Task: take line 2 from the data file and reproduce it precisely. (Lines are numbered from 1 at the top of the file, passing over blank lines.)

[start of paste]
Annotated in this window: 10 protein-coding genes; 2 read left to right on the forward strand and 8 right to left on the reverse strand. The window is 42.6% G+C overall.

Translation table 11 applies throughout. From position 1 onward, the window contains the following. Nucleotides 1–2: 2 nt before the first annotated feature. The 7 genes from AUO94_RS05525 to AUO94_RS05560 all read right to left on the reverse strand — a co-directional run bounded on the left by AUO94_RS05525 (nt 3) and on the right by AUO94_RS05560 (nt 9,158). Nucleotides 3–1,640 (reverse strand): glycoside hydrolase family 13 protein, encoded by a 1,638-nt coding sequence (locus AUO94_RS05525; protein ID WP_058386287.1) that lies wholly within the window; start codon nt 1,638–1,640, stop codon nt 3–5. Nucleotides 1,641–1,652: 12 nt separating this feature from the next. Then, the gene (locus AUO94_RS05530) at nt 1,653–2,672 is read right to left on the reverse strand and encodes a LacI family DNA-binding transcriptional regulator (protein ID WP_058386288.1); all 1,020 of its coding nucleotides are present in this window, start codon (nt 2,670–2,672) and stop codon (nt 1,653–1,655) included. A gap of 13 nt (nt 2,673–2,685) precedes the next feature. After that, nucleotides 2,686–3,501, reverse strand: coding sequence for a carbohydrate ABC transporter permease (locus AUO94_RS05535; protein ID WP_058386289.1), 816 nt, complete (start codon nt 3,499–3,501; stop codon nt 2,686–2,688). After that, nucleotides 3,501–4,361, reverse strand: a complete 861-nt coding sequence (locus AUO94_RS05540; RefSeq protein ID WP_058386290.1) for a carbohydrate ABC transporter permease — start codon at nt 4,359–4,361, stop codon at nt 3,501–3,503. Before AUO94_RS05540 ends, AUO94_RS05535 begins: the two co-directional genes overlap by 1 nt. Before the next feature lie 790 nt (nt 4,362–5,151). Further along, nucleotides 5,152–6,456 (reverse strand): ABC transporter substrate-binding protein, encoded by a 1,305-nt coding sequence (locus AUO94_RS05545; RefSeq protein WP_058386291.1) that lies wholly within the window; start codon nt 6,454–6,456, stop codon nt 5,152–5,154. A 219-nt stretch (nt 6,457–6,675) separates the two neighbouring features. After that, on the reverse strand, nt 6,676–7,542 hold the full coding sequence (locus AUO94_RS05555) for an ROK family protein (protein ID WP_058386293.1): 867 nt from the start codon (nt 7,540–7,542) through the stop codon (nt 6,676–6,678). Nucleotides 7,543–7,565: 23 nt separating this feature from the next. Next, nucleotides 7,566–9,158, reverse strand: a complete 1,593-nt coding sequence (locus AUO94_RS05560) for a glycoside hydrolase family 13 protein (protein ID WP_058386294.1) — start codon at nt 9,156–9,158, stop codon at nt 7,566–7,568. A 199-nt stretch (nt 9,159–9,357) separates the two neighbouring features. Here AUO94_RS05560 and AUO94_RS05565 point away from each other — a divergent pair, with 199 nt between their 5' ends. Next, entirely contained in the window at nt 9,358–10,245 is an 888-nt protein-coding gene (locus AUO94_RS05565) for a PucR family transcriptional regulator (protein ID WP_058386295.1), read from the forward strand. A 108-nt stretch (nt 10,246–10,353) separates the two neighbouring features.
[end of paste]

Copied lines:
Translation table 11 applies throughout. From position 1 onward, the window contains the following. Nucleotides 1–2: 2 nt before the first annotated feature. The 7 genes from AUO94_RS05525 to AUO94_RS05560 all read right to left on the reverse strand — a co-directional run bounded on the left by AUO94_RS05525 (nt 3) and on the right by AUO94_RS05560 (nt 9,158). Nucleotides 3–1,640 (reverse strand): glycoside hydrolase family 13 protein, encoded by a 1,638-nt coding sequence (locus AUO94_RS05525; protein ID WP_058386287.1) that lies wholly within the window; start codon nt 1,638–1,640, stop codon nt 3–5. Nucleotides 1,641–1,652: 12 nt separating this feature from the next. Then, the gene (locus AUO94_RS05530) at nt 1,653–2,672 is read right to left on the reverse strand and encodes a LacI family DNA-binding transcriptional regulator (protein ID WP_058386288.1); all 1,020 of its coding nucleotides are present in this window, start codon (nt 2,670–2,672) and stop codon (nt 1,653–1,655) included. A gap of 13 nt (nt 2,673–2,685) precedes the next feature. After that, nucleotides 2,686–3,501, reverse strand: coding sequence for a carbohydrate ABC transporter permease (locus AUO94_RS05535; protein ID WP_058386289.1), 816 nt, complete (start codon nt 3,499–3,501; stop codon nt 2,686–2,688). After that, nucleotides 3,501–4,361, reverse strand: a complete 861-nt coding sequence (locus AUO94_RS05540; RefSeq protein ID WP_058386290.1) for a carbohydrate ABC transporter permease — start codon at nt 4,359–4,361, stop codon at nt 3,501–3,503. Before AUO94_RS05540 ends, AUO94_RS05535 begins: the two co-directional genes overlap by 1 nt. Before the next feature lie 790 nt (nt 4,362–5,151). Further along, nucleotides 5,152–6,456 (reverse strand): ABC transporter substrate-binding protein, encoded by a 1,305-nt coding sequence (locus AUO94_RS05545; RefSeq protein WP_058386291.1) that lies wholly within the window; start codon nt 6,454–6,456, stop codon nt 5,152–5,154. A 219-nt stretch (nt 6,457–6,675) separates the two neighbouring features. After that, on the reverse strand, nt 6,676–7,542 hold the full coding sequence (locus AUO94_RS05555) for an ROK family protein (protein ID WP_058386293.1): 867 nt from the start codon (nt 7,540–7,542) through the stop codon (nt 6,676–6,678). Nucleotides 7,543–7,565: 23 nt separating this feature from the next. Next, nucleotides 7,566–9,158, reverse strand: a complete 1,593-nt coding sequence (locus AUO94_RS05560) for a glycoside hydrolase family 13 protein (protein ID WP_058386294.1) — start codon at nt 9,156–9,158, stop codon at nt 7,566–7,568. A 199-nt stretch (nt 9,159–9,357) separates the two neighbouring features. Here AUO94_RS05560 and AUO94_RS05565 point away from each other — a divergent pair, with 199 nt between their 5' ends. Next, entirely contained in the window at nt 9,358–10,245 is an 888-nt protein-coding gene (locus AUO94_RS05565) for a PucR family transcriptional regulator (protein ID WP_058386295.1), read from the forward strand. A 108-nt stretch (nt 10,246–10,353) separates the two neighbouring features.